Farm Futures logo

Ryse Aero Technologies: The flying farm car

Why send an unmanned drone when you can scout fields and pastures yourself?

Willie Vogt

October 3, 2022

2 Min Read
Person flying ultralight machine
SCOUT IN STYLE: The Recon by Ryse Aero Technologies has a top speed of 63 mph.Ryse Aero Technologies

If you’ve dreamed of flying over your farm to check things out, Ryse Aero Technologies may be the airship you’re looking for. This Ohio-based startup has created the Recon, a unique machine that can be flown without a pilot’s license and offers a new way to see a farm or ranch.

Mick Kowitz, the company’s founder and CEO, is a technologist by nature as well as a private pilot. He and his business partners started discussing the electric vertical takeoff and landing market (eVTOL), which is focused mainly on air taxis, and saw a different opportunity: an ultralight machine that could be flown by anyone, including farmers who need to cover a lot of crop or pasture acres.

“I have good friends who are farmers with large farms and they’re the perfect market for this,” he says.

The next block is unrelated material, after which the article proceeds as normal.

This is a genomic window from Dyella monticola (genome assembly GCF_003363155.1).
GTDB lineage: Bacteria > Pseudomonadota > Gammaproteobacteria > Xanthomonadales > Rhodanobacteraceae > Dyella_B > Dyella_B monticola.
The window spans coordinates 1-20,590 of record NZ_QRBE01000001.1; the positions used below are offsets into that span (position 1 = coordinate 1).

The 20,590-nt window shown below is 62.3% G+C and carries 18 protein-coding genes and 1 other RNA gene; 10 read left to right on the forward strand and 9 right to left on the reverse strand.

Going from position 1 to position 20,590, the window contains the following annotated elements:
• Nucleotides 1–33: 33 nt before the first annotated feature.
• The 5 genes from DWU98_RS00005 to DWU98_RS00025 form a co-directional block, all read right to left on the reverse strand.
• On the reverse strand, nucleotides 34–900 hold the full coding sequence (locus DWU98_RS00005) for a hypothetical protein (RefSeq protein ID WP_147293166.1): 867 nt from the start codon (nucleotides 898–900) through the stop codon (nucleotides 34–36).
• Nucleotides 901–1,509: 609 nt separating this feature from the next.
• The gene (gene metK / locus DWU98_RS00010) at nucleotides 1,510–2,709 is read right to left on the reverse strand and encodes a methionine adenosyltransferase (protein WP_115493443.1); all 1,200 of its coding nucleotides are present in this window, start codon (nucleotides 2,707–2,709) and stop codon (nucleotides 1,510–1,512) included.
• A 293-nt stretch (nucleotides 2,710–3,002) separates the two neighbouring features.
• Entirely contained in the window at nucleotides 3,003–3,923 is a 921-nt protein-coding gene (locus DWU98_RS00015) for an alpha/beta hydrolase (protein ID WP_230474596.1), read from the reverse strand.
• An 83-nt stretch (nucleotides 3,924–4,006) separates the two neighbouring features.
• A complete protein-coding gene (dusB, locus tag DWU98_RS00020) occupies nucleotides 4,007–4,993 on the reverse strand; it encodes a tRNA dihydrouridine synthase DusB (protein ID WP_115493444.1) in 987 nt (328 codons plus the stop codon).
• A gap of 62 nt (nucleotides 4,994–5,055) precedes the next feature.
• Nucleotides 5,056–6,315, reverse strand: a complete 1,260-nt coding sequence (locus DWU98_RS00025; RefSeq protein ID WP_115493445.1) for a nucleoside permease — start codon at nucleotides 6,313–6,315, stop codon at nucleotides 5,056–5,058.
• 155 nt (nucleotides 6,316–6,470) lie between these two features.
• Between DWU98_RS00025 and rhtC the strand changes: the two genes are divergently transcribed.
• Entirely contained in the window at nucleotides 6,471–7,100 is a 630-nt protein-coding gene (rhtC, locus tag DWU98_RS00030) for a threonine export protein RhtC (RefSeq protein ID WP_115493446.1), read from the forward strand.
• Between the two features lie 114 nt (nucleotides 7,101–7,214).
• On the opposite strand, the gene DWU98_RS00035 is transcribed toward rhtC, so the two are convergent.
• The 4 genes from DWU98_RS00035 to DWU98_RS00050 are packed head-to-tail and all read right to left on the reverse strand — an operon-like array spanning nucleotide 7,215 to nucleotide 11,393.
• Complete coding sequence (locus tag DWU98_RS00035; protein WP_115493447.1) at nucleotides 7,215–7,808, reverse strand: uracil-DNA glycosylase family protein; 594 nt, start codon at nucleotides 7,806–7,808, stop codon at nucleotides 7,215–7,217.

The Recon is a single-rider, six blade aerial vehicle that operates more like a drone or helicopter than a traditional ultralight. Powered by six electric motors, the carbon-blade propellers spin at 2,000 rpm. Kowitz says it takes as little as 45 minutes of training to get a user up in the air.

Like a drone, the airship can hover and rotate. It has a top speed of 63 mph. The operator platform is a main screen between two joysticks.

“We have an artificial intelligence system on board, almost like a supercomputer, for controls,” Kowitz says. That AI system works to keep the machine steady when hovering even in winds has high as 25 mph. If a pilot feels they’re in a little trouble, they can maneuver to a safe place to set down and hit “land now” and the machine will gently lower itself to the ground.

Related:Monarch Tractor: Big dreams for ‘clean’ farming

The six electric rotors use removable battery packs that can be taken out for charging. The machine will run for about 25 minutes on a charge.

The company is putting test machines in the hands of farmers this fall. It plans to make 100 machines in 2023 and if all goes well, expand to 1,000 in 2024.

Watch the Recon in action at the 2022 Farm Progress Show:

Learn more about new ag technology in our New Tech Now series.

About the Author(s)

Willie Vogt

Willie Vogt has been covering agricultural technology for more than 40 years, with most of that time as editorial director for Farm Progress. He is passionate about helping farmers better understand how technology can help them succeed, when appropriately applied.

Subscribe to receive top agriculture news
Be informed daily with these free e-newsletters

You May Also Like